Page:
Boosting police force key issue for Christian Democrats
Sweden's police force needs 2,000 more officers by 2020 and 500 additional civilian staff members by next year, according to the opposition Christian Democrats who presented their shadow budget Wednesday.
The Christian Democrats want to invest SEK 4 billion in the Swedish police to ensure they can meet a number of challenges, party leader Ebba Busch Thor suggested in an opinion piece for newspaper Dagens Nyheter.
Presenting their shadow budget at a Wednesday press conference, the Christian Democrats also echoed the Liberal Party in suggesting the Swedish government should be spending less at a time when the country is experiencing positive economic growth.
According to the Christian Democrats’ shadow spring budget proposal, presented at a Wednesday morning press conference, boosting the police force with an additional 2,000 police officers will help improve police operations and crime prevention. The 500 civilian employees would help free up resources and streamline police work in the short term, according to the party.
Moreover, the Christian Democrats want to strengthen Sweden’s anti-terrorism capacities by doubling the size of the national task force and they want all police officers in external duty to be trained in handling terror attacks.
The party also suggests setting up a national reserve force with civilian duty police who can be called in during "serious or wide-scale societal disruptions”.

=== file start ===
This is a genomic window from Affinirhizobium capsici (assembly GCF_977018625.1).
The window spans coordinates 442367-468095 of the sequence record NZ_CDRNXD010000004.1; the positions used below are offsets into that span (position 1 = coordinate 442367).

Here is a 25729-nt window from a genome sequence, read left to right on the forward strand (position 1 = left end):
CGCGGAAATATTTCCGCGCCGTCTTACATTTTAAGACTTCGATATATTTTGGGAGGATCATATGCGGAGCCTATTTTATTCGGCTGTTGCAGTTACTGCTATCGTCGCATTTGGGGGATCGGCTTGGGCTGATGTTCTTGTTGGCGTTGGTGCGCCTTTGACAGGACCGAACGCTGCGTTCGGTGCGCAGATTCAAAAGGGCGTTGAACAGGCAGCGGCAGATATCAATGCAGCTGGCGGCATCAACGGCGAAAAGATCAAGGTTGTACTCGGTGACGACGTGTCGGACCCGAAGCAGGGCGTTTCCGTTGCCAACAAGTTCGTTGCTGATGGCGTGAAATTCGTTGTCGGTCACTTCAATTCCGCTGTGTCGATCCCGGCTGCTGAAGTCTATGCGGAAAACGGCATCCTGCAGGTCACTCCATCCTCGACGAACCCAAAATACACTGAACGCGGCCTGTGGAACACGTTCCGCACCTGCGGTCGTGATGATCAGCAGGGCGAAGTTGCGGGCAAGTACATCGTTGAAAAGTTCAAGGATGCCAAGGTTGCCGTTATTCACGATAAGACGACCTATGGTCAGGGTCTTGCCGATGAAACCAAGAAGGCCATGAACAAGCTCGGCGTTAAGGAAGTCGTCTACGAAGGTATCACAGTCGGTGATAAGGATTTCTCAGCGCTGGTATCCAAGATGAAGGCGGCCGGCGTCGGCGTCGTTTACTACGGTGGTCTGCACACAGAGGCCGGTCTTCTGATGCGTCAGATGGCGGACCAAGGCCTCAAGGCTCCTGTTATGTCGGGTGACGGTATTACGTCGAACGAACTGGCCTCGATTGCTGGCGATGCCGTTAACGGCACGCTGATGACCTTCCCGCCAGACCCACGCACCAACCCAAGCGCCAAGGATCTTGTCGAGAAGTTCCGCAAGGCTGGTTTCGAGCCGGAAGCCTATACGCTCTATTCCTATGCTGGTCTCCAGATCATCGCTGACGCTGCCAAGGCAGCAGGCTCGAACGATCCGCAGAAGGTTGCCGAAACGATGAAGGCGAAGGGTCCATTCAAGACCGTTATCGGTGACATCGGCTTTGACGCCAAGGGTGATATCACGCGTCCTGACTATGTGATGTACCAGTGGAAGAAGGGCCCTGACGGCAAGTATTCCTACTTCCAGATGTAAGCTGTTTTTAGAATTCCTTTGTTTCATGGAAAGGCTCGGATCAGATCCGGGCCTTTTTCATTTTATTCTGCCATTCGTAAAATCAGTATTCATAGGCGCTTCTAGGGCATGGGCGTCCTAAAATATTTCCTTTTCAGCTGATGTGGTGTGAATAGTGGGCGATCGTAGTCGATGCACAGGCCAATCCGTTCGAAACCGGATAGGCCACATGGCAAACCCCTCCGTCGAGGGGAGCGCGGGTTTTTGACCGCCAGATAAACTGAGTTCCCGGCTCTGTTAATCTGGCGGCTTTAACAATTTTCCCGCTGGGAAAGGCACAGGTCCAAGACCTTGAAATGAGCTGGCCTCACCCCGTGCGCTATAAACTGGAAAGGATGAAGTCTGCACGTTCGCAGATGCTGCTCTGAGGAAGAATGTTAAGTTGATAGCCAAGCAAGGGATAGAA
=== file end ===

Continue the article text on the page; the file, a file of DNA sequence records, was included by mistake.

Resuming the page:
With these measures, the Christian Democrats hope to restore citizens' trust in the judicial system's ability to "stand up for the most vulnerable", they say.
But the party also wants to spend less than the current-redgreen government, and would make cuts. For example, it wants to clear up what it calls a "jungle" of subsidised jobs, including projects initiated by the centre-right Alliance. It also says the Swedish Employment Agency has been given too many tasks and that "there are reasons to be self-critical" over what happened during its time in power, under former leader Göran Hägglund.
The Christian Democrats are part of the centre-right Alliance coalition, which lost power in 2014, when the Christian Democrats gained 4.5 percent of the vote. However, recent opinion polls show the level of support for the party is below the four-percent threshold required for entering parliament.